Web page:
The mast-o-khiar (yogurt with cucumber), and fatoosh salad. Rear: Sangak bread and tray of herbs and cheese at Taaj Kabob & Grill. CONTRIBUTED BY WENDELL BROCK
The tray of herbs may not be as fanciful as at some of Atlanta’s other Persian restaurants, which sometimes include tarragon, mint, walnuts, radishes and olives. It’s not really a “dish” at all, just basil, cheese and butter. But that’s OK. The kebabs are the main attraction, and they are heavenly.
Start with koobideh, gently seasoned ground chicken or beef, pressed into long flat rectangles (rather than the usual sausage shape) that easily tug apart into bite-size segments. Both the chicken and the beef koobideh are equally delicious.
The kebab platter with lamb chunks and chicken koobideh at Taaj Kabob & Grill. CONTRIBUTED BY WENDELL BROCK
I also like the kebabs threaded with chunks of thinly sliced filet mignon and lamb, the latter of which is rubbed with a tangy saffron marinade that gives it a steak sauce-y quality. Both are remarkably tender, but the koobideh is the meat stick for me. These kebab platters, which can be ordered in various combos, come with rice, one charry grilled tomato, a purple cabbage slaw and slivers of marinated onions dusted with sumac.
Kashk badenjoon is one of the delicious eggplant dips at Taaj Kabob & Grill. The eggplant is fried, smashed, drizzled with whey and garnished with crispy fried onions and mint. CONTRIBUTED BY WENDELL BROCK
To go with your sangak, you may want some of the classic Iranian spreads. The hummus is slick, smooth, tasty; the eggplants dips even better. We want all the aubergine! Kashk badenjoon (fried, smashed and dressed with cream of whey, crispy onion and mint); mirza ghasemi (a warm, smoky version blended with tomato sauce and garlic); and the baba ghanoush (mixed with tahini, spices and herbs, and also noticeably smoky).
The eggplant dips at Taaj Kabob & Grill are wonderful. Here are the smoky mirza ghasemi (front) and the baba ghanoush (back). CONTRIBUTED BY WENDELL BROCK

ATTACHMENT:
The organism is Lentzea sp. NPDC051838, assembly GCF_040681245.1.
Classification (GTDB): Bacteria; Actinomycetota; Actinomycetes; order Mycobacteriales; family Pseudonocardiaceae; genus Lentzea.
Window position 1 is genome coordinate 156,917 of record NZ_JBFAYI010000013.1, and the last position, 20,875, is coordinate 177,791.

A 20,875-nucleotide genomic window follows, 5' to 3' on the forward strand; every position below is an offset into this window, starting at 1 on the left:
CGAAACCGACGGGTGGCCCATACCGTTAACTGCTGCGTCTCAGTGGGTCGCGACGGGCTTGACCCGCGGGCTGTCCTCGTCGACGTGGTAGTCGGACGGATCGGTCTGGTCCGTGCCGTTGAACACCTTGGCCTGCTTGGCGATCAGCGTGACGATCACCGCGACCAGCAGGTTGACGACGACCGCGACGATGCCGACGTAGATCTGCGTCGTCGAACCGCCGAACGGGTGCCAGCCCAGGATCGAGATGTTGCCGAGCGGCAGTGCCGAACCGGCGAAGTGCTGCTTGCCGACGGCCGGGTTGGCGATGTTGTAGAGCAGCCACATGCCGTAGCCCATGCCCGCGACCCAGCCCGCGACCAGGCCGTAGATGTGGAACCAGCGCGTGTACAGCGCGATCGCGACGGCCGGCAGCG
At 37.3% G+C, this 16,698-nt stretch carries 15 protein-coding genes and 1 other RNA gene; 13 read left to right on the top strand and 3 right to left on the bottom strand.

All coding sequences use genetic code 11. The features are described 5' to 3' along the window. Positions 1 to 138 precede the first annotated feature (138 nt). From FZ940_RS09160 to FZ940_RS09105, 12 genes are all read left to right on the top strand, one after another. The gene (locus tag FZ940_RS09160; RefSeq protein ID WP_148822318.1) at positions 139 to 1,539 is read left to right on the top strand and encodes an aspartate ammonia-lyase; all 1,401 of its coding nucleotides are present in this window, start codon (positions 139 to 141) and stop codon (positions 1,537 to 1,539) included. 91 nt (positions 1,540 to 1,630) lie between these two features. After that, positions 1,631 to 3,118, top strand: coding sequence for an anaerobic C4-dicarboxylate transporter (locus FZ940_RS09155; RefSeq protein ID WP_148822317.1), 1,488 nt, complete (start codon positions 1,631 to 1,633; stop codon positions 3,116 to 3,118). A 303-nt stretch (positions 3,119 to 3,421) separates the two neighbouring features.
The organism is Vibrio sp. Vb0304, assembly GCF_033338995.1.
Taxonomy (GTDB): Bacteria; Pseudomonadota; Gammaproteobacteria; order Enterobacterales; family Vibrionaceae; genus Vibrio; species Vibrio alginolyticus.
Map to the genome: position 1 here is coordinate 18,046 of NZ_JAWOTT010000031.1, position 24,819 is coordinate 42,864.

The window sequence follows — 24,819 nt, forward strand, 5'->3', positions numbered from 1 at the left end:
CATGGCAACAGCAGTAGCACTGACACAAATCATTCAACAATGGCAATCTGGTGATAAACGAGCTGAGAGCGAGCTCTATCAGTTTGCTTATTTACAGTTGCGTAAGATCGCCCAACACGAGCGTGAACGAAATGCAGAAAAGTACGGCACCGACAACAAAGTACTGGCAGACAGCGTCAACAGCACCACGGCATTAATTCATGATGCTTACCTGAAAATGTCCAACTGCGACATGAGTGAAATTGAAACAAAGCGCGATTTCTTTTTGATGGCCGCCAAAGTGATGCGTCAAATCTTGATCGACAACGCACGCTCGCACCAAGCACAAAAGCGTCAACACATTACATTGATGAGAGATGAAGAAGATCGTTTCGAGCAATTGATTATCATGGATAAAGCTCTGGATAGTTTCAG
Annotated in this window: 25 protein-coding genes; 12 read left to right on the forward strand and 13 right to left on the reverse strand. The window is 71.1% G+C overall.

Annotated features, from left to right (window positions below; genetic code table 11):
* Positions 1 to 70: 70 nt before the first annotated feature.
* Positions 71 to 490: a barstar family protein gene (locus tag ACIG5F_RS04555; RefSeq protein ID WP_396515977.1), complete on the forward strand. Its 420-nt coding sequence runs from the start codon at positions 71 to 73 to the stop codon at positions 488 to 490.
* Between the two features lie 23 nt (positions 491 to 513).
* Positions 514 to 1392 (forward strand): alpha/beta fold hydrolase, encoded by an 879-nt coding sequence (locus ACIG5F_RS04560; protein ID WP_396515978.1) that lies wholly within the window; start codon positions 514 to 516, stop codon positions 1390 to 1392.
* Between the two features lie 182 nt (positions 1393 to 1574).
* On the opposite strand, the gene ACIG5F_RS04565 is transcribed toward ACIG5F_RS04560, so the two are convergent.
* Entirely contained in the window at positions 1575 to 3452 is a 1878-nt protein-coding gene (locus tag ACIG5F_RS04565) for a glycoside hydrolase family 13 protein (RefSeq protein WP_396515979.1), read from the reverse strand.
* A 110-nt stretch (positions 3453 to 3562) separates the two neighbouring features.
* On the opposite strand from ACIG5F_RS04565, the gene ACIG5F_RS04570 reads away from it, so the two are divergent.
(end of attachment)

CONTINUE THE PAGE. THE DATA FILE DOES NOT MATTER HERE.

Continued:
Taaj serves two yogurt-based condiments, one with cucumber (mast-o-khiar) and another with shallots (mast-o-musir). Though both are good, the cucumber seems to be the most popular and may be the one to start with. (I like to drizzle the yogurt over the spicy stews and rice, or on the little meat roll-ups I fashion from sangak and kebab.) We were also taken by the traditional fatoosh salad (lettuce, tomato, onion, cucumber and strips of crispy flatbread, moistened with a nice vaguely sweet salad dressing) and the crispy fried falafel patties.
If you order the lamb shank at Taaj Kabob & Grill, be sure to get it with the rice pilaf with favas and dill (baghali polo). CONTRIBUTED BY WENDELL BROCK
Among the non-kebab entrees, both the lamb shank (in a broth of warm spices like cinnamon and clove) and the classic ghormeh sabzi are solid. Ghormeh sabzi is a veal and kidney bean stew that gets its pungent flavor from dried limes and its muddy green color from the herb-paste base (sabzi) that's ubiquitous in Persian cookery. Here the sabzi is made with spinach, cilantro, parsley and chives, a fairly standard recipe. Just make sure you request your shank with the baghali polo, a buttery, dill-flecked fava pilaf that's a substantial side dish on its own.
We were less in love with the khoresh gheymeh, an orange lentil stew zingy with fenugreek and dried lime and topped garnish of canned potato sticks. The flavors were interesting, not unappealing, but I wouldn’t make a point of ordering this dish. Not when there are such exceptional meats, breads and dips at hand.
After three visits, I’m happy to report that Taaj ranks among the best Persian in Atlanta. You can find restaurants with deeper menus, fancier trappings, beer, wine. But the sangak and koobideh cannot be topped.
The falafel plate at Taaj Kabob & Grill in Peachtree Corners. CONTRIBUTED BY WENDELL BROCK
TAAJ KABOB & GRILL
10 a.m.-9 p.m. Mondays-Sundays. 6385 Spalding Drive, Suite B, Peachtree Corners. 770-559-8799, taajmarketandrestaurant.com.
Recommended dishes: Mast-o-khiar. Hummus. Kashk badenjoon. Mirza ghasemi. Baba ghanoush. Falafel. Fatoosh. Ghormeh sabzi. Lamb shank. Beef koobideh. Chicken koobideh. Lamb kebab. Barg kebab.
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